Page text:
The process is called "capillary forming," and it takes advantage of capillary action, the phenomenon at work when liquids seem to defy gravity and travel up a drinking straw of their own accord.
Twisting spires are one of the 3D shapes researchers at the University of Michigan were able to develop using a new manufacturing process.
Credit: A. John Hart
The new miniature shapes, which are difficult if not impossible to build using any material, have the potential to harness the exceptional mechanical, thermal, electrical, and chemical properties of carbon nanotubes in a scalable fashion, said A. John Hart, an assistant professor in the Department of Mechanical Engineering and in the School of Art & Design.
They could lead to probes that can interface with individual cells and tissues, novel microfluidic devices, and new materials with a custom patchwork of surface textures and properties.
A paper on the research is published in the October edition of Advanced Materials, and is featured on the cover.
"It's easy to make carbon nanotubes straight and vertical like buildings," Hart said. "It hasn't been possible to make them into more complex shapes. Assembling nanostructures into three-dimensional shapes is one of the major goals of nanotechnology. The method of capillary forming could be applied to many types of nanotubes and nanowires, and its scalability is very attractive for manufacturing."
By using unique two-dimensional templates, researchers at the University of Michigan could
coax carbon nanotubes to grow in intricate, curving three-dimensional structures.
Credit: A. John Hart
Hart's method starts by stamping patterns on a silicon wafer. His ink in this case is the iron catalyst that facilitates the vertical growth of the carbon nanotubes in the patterned shapes. Rather than stamp a traditional, uniform grid of circles, Hart stamp hollow circles, half circles and circles with smaller ones cut from their centers. The shapes are arranged in different orientations and groupings. One such grouping is a pentagon of half circles with their flat sides facing outward.
He uses the traditional "chemical vapor deposition" process to grow the nanotubes in the prescribed patterns. Then he suspends the silicon wafer with its nanotube forest over a beaker of a boiling solvent, such as acetone. He lets the acetone condense on the nanotubes, and then lets the acetone evaporate.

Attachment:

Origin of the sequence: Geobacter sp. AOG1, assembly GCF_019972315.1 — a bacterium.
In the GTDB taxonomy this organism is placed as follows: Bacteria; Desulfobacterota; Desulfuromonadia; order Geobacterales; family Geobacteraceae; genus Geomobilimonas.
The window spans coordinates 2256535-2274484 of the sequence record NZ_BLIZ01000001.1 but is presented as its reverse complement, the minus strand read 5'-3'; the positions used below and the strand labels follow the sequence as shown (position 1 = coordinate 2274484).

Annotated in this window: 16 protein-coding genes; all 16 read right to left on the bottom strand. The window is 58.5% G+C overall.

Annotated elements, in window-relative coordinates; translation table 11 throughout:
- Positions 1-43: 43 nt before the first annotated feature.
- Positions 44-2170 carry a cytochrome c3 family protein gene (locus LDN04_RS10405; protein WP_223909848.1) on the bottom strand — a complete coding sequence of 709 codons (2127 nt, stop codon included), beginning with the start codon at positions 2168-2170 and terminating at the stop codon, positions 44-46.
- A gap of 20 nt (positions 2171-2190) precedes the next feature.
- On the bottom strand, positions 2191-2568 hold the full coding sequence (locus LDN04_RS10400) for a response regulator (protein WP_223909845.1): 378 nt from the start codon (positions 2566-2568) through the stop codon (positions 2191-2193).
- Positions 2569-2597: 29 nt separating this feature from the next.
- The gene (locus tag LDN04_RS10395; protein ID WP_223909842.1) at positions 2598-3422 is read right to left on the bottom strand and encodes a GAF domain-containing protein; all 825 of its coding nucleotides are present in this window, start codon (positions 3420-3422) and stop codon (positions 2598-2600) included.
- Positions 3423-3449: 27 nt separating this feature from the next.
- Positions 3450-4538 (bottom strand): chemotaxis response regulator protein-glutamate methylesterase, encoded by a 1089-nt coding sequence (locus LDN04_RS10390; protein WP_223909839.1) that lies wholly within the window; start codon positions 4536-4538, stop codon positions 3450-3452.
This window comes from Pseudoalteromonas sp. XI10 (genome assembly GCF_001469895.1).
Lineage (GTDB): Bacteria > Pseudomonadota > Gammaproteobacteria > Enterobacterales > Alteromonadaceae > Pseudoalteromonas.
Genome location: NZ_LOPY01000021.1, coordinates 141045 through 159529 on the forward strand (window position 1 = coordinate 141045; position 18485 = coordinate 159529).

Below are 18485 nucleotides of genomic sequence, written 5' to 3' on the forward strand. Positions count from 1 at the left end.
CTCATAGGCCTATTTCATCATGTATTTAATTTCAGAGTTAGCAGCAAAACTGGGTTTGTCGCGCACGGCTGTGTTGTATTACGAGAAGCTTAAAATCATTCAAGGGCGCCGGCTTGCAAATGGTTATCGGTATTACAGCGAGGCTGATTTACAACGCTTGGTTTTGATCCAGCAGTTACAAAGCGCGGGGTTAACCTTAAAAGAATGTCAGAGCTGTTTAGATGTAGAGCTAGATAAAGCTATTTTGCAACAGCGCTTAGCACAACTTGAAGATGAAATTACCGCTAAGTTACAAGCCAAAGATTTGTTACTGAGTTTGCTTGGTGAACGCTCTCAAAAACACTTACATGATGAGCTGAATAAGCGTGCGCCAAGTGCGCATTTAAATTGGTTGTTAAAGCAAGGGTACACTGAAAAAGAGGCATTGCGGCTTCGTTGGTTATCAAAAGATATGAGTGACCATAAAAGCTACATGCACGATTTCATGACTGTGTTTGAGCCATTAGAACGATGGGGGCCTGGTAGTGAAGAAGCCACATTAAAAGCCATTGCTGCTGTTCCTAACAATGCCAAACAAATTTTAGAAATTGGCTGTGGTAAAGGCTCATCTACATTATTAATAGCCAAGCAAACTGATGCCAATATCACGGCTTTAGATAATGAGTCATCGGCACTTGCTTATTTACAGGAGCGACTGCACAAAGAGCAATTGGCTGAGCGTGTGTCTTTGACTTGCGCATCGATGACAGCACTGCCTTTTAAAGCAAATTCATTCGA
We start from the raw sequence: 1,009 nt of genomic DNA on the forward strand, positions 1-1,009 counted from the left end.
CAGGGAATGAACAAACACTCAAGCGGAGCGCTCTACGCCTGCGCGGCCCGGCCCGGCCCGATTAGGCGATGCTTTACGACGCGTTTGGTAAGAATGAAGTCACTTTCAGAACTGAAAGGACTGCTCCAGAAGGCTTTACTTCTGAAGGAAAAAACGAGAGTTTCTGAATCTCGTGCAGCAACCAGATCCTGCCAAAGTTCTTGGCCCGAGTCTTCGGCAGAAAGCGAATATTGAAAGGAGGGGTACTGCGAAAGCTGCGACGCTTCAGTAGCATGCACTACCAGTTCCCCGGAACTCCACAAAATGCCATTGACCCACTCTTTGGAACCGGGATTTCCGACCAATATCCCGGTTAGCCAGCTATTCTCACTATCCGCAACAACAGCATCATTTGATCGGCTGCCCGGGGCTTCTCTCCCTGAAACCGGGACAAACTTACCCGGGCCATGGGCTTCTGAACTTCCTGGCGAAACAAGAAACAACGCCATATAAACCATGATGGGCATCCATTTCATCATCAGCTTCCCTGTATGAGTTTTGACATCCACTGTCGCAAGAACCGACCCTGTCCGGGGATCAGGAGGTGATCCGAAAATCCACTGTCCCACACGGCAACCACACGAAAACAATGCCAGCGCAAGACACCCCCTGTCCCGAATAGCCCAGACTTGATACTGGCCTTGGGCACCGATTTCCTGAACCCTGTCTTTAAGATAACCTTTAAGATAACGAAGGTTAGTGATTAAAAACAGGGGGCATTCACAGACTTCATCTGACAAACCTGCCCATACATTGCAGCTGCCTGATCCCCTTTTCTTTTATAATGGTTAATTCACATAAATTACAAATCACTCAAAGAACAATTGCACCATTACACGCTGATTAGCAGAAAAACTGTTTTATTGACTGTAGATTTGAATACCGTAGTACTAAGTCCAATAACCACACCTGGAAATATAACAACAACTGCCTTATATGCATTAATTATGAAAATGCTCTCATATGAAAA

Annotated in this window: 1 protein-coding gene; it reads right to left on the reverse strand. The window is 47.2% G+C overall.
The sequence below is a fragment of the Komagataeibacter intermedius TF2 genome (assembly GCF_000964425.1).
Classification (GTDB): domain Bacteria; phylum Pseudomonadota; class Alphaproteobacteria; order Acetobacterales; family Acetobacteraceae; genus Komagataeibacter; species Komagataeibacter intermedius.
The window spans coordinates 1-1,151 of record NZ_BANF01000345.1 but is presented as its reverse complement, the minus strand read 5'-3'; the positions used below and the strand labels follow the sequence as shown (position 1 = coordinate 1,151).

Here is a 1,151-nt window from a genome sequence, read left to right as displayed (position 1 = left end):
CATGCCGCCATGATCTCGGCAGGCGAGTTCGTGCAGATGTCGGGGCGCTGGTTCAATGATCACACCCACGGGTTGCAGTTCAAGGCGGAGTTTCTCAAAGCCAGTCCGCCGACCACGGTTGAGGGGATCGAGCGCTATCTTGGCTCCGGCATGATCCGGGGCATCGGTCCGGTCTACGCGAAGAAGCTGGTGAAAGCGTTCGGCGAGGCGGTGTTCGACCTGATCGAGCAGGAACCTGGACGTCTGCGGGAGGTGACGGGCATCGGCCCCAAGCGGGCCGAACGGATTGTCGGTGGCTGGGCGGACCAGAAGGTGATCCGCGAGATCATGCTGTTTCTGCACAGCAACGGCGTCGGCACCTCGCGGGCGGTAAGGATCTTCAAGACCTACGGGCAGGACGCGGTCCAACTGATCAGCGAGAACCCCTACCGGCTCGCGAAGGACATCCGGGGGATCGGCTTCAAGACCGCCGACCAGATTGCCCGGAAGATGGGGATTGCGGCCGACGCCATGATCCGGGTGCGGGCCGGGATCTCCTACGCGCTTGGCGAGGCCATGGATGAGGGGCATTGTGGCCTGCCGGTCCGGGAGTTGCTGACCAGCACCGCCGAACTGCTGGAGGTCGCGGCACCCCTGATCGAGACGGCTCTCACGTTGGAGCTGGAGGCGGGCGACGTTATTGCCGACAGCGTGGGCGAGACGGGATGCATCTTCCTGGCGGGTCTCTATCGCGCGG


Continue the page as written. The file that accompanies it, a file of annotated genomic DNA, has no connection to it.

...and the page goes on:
As the liquid condenses, capillary action forces kick in and transform the vertical nanotubes into the intricate three-dimensional structures. For example, tall half-cylinders of nanotubes bend backwards to form a shape resembling a three-dimensional flower.
"We program the formation of 3D shapes with these 2D patterns," Hart said. "We've discovered that the starting shape influences how the capillary forces change the structures' geometry. Some bend, others twist, and we can combine them any way we want."
The capillary forming process allows the researchers to create large batches of 3D microstructures—all much smaller than a cubic millimeter—over essentially limitless areas, Hart said. In addition, the researchers show that their 3D structures are up to 10 times stiffer than typical polymers used in microfabrication. Thus, they can be used as molds for manufacturing of the same 3D shapes in other materials.
"We'd like to think this opens up the idea of creating custom nanostructured surfaces and materials with locally varying geometries and properties, " Hart said. "Now, we think of materials as having the same properties everywhere, but with this new technique we can dream of designing the structure and properties of a material together."
The paper is called "Diverse 3D Microarchitectures Made by Capillary Forming of Carbon Nanotubes."
This research is funded by the University of Michigan College of Engineering and the U-M Department of Mechanical Engineering, the Belgium Fund for Scientific Research, and the National Science Foundation.
The university is pursuing patent protection for the intellectual property, and is seeking commercialization partners to help bring the technology to market.
Source: University of Michigan